I have made it a point of reading inspirational books which can help me have a positive outlook to life. Though it reads like a non-fictional memoir, "The Secret Life of Bees" even though it is fictitious, has been tremendously helpful to me as an inspirational book. It is brilliantly written with amazing details and beautiful settings. It showed the unique creativity of the author. This hard to put down book, is sure to capture your heart with its imagery.

Sue Monk Kidd does a brilliant job of laying out a storyline that is not only believable, but is interesting as well. I could not put this book down. Lily Owens will capture your heart. Despite the abuse from the hands of her father T. Ray, she turned out to be a survivor. Sharing her destiny with the beekeeping sisters, and their Black Madonna honey, she finally attains some emotional security in her life. May, one of the sisters is someone who inspires. This is a novel for young adults and adults, because at 14, Lily fights with the hazy memory of her dead mother whom she misses and longs for in rural South Carolina of 1964, where racial violence is inescapable. She finds solace in her surrogate mother - the family's black servant, Rosaleen, who later becomes a victim of racial hatred. It moved on to the escape of Lily and Rosaleen, the search for the identity of Lily's mother's identity and the quest for a sense of belonging in her life This journey led Lily and Rosaleen into the lives of three strange but alluring beekeepers who set Lily who helped Lily to grow up and be at peace with her family and its history.

The story is told through Lily's eyes, mouth, mind and heart, and as such it is deep, hilarious and inspiring.
Read more ›
Was this review helpful to you?
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Most recent customer reviews
5.0 out of 5 stars Fabulous story
This story just makes me feel good. It demonstrates the strength of women, relationships,
the healing power of love and compassion.
Published 6 months ago by G O'Neill
3.0 out of 5 stars Movie?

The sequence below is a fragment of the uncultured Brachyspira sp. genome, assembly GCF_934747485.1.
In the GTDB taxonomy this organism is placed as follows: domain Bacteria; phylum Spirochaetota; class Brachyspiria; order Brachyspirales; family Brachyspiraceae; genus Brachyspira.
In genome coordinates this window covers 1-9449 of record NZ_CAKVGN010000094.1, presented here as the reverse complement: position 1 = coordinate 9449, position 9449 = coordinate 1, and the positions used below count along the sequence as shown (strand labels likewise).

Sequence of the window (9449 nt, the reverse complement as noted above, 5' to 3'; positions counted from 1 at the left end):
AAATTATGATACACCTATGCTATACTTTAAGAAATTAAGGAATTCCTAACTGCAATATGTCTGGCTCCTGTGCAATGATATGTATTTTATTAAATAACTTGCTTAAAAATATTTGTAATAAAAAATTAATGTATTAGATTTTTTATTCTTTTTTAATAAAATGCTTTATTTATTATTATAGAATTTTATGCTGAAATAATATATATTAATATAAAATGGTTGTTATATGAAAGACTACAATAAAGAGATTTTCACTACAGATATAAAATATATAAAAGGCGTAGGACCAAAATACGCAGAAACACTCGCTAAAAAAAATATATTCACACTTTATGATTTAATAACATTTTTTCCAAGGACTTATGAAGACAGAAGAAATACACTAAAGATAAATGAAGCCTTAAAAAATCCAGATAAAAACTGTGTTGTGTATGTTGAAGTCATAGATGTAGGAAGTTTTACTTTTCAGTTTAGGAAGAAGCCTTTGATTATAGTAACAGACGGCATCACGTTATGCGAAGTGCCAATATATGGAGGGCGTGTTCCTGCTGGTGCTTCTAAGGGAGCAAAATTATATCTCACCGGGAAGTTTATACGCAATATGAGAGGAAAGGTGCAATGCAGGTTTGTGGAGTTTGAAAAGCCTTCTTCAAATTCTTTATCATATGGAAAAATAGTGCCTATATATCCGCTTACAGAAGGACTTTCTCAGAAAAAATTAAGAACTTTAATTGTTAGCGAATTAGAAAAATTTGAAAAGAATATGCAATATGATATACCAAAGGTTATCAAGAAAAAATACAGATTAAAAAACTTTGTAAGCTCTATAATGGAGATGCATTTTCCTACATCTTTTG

Maybe the movie is actually better than the book in this case. Read it. Made little impression. Perhaps I am not smart enough to understand the deeper meaning?
Published 10 months ago by B. Arthurs-jones
3.0 out of 5 stars Mixed about this one
This book was written well without a doubt and the characters memorable. But at times I found myself bored with the storyline as there seemed to be little within the pages to grab... Read more
Published 18 months ago by A Customer
5.0 out of 5 stars Wonderfully written...
A friend referred me to this book and after several reads of it, I had to pass it on to anyone young and old! Read more
Published on July 15 2011 by NL
5.0 out of 5 stars Well in my humble opinion...
I recently "re-found" this book in my closet while home from university. I remember where I was when I read it, but couldn't, for the life of me remember anything about the book. Read more
Published on Feb. 16 2011 by Steff H
5.0 out of 5 stars book club choice
Our book club chose this book. We all thoroughly enjoyed the story. It will make for interesting discussions. Read more
Published on March 15 2010 by Babysis
5.0 out of 5 stars short and sweet. A good read.
It's a coming of age story set in the southern U.S. at the time of the civil rights movement. The protagonist is a thoughtful young 14 yr old girl who lives a tragedy when she is... Read more
Published on Feb. 22 2010 by Daniel Burgess
5.0 out of 5 stars Just as good when read a second time
I loved this book the first time I read it years ago. Recently I reread it and enjoyed it even more so, mostly because now I'm a beekeeper. Read more
Published on Aug. 9 2009 by Barbara
4.0 out of 5 stars Busy bees, buzzing with life...
This is a simple, unpretentious read, yet very pleasant.

1964, rural South Carolina. Many different themes are explored through the voice of Lily, a white 14 year-old... Read more
Published on Oct. 27 2008 by I LOVE BOOKS
5.0 out of 5 stars I thouroughly enjoyed the journey I took with Lily Owens
Lily is 14 the summer her world changes. She lost her mother at four in a terrible accident that she can't remember more than as a blur. Read more
Published on Oct. 14 2007 by D. R. Rooney